Cybercriminals are constantly coming up with new ways to hack and scam you into sharing sensitive information and giving away your hard-earned money or cryptocurrency. This resource explains what you can do if you get into this situation and ways to avoid it moving forward.
Report Cryptocurrency Scammers
When a scammer steals your cryptocurrency or scams you into sending it somewhere, a crime has occurred. Because blockchains are immutable and decentralised, you’re almost certain to never regain ownership of your cryptocurrency unless the scammer returns it.
Like any crime, you can report it to the police. However, it is best to report directly to the Australian Government’s dedicated website, Scamwatch. Through Scamwatch, you can report an online scam, which then gets forwarded to the Australian Competition & Consumer Commission (ACCC).
Scamwatch also has lots of informative content which teaches you how to identify an online scam and what to do if you see one.
UK residents have a similar service called Action Fraud, the UK’s national reporting centre for fraud and cybercrime.
U.S. residents can visit the ‘Report Scams and Frauds’ section of the U.S. Government website. Here, you can report online scams to the local and federal government and also review preventative steps to protect against scammers.
Protect Yourself Against Crypto Scammers
Scammers can target anyone who has an online presence and they often succeed because many of their victims do not expect it to happen to them. Online scammers are very accurate in their re-creation of real and frequently visited websites, thoroughly mimicking a trusted website that even an IT expert could struggle to distinguish.
There are many types of ways scammers can scam you. Simply being aware of these is your most powerful defence.
#1 Understand who you’re dealing with online
Scammers often befriend victims to gain trust and garner enough sensitive information via general conversation to be able to take advantage of them. Be wary of anyone who you’ve never met in person and only ever interacted with online.
#2 Be aware of how scams are delivered
It may be a phone call with an automated message, a text message, a telegram or WhatsApp message, a phishing email or pop-up window on your computer. You may even become infected with a computer virus just by visiting a nefarious website.
#3 Take cyber security seriously
Having a reputable anti-virus engine installed into your computer which monitors your web traffic and intercepts suspicious content is crucial to avoid falling victim to cybercriminals.
#4 Don’t share your personal data unless you trust the website that you’re entering
This includes ICOs and KYC processes, which many people in the crypto space are familiar with.
#5 Secure your online logins with multi-factor authentication (MFA) wherever possible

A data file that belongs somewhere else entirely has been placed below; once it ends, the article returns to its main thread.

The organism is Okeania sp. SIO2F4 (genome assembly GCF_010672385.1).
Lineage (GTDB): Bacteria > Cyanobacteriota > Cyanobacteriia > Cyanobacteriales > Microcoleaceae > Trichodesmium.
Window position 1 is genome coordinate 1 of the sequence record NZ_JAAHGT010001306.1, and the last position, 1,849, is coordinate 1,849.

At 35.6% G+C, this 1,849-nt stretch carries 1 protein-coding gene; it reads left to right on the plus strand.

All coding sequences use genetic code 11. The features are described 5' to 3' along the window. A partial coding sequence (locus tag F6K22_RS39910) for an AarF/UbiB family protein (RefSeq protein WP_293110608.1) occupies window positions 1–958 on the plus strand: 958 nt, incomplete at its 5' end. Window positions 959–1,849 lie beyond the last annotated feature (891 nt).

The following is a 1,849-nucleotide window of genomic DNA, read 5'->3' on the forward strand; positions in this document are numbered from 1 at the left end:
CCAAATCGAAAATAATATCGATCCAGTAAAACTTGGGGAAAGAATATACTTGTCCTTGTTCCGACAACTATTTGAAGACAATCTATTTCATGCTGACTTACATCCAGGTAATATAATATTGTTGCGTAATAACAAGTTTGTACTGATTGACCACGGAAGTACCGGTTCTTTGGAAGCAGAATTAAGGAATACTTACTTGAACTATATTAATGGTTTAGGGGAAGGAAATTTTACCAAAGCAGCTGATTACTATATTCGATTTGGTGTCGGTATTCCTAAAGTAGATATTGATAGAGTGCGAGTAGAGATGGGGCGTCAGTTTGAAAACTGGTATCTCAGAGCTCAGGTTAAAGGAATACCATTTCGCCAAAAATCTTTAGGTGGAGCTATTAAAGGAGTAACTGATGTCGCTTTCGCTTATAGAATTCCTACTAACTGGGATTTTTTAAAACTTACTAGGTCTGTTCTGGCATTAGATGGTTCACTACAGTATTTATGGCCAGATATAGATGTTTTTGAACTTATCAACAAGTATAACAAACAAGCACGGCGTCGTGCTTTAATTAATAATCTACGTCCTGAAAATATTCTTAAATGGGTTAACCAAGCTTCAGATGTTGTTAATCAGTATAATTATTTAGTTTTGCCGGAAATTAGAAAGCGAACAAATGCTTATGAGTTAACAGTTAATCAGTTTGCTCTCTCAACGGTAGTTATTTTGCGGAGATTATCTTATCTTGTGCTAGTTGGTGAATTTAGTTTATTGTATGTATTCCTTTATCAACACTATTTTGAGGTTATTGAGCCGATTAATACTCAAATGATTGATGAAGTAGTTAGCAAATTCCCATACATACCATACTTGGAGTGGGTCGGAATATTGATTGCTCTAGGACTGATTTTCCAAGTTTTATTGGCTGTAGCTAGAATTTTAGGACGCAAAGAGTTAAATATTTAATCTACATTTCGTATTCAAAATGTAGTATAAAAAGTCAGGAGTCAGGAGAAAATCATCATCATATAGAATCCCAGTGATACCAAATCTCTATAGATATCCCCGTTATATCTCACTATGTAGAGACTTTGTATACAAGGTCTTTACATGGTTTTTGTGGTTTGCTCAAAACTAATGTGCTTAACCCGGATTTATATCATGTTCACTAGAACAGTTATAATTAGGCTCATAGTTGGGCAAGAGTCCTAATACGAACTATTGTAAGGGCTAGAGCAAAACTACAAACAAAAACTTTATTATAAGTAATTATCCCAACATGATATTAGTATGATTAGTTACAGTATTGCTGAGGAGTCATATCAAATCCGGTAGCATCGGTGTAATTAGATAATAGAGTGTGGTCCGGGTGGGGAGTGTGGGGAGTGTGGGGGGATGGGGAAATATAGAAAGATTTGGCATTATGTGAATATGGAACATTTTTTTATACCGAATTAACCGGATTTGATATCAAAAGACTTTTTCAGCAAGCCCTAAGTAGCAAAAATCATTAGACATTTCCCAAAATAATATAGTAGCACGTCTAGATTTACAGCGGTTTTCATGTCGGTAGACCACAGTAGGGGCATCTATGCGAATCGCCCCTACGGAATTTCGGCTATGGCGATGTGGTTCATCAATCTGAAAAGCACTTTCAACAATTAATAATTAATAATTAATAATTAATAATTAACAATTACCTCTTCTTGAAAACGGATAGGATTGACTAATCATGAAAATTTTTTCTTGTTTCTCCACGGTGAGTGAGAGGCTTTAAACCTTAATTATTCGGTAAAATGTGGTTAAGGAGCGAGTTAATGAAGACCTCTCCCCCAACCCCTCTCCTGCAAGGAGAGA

Additionally, use a reputable password manager to bolster your security profile.
#6 Before sending a cryptocurrency transaction, double-check the destination wallet address and the quantity you’re sending
By using computer viruses, scammers have been known to intercept the copy/paste function of your computer to swap your address with theirs in your clipboard. By not verifying the destination address, you are vulnerable to such an attack.
#7 Never store your private keys or seed phrase in clear, unencrypted text format on your computer or digital storage devices
Some viruses silently scan for patterns that match these, so if you have them in a text file or Word document, you are vulnerable.
#8 Never disclose how much cryptocurrency you own
Otherwise, you may become a scammer’s next target.
What to Do After Your Cryptocurrency Has Been Stolen
Aside from reporting the scam to local authorities, there are a few things you should do if it has happened to you.
Depending on the nature of the scam, it may be worthwhile to self-auditing your security practices. Virus scan your computer first and then consider changing all your passwords. You may want to consider using a password manager and ensure you have MFA configured on all possible online accounts.
Losing a relatively large sum of cryptocurrency can be devastating. It’s important to talk about it with someone to help come to terms with what’s happened. Consider contacting a counselling service like Lifeline or Beyond Blue to talk about the loss and its effect on your well-being. It could be a partner or family/friend, even someone from the Collective Shift community—we’re all in the community to support each other.
Theft or loss of bitcoin and other cryptocurrencies may be considered a capital loss for tax purposes, depending on your taxation jurisdiction and individual circumstances.
Generally speaking, if you can prove that you owned the wallet which the cryptocurrency was stolen from, you may be able to claim the whole amount as a capital loss. However, it’s always best to speak to a crypto-friendly tax agent for tailored advice.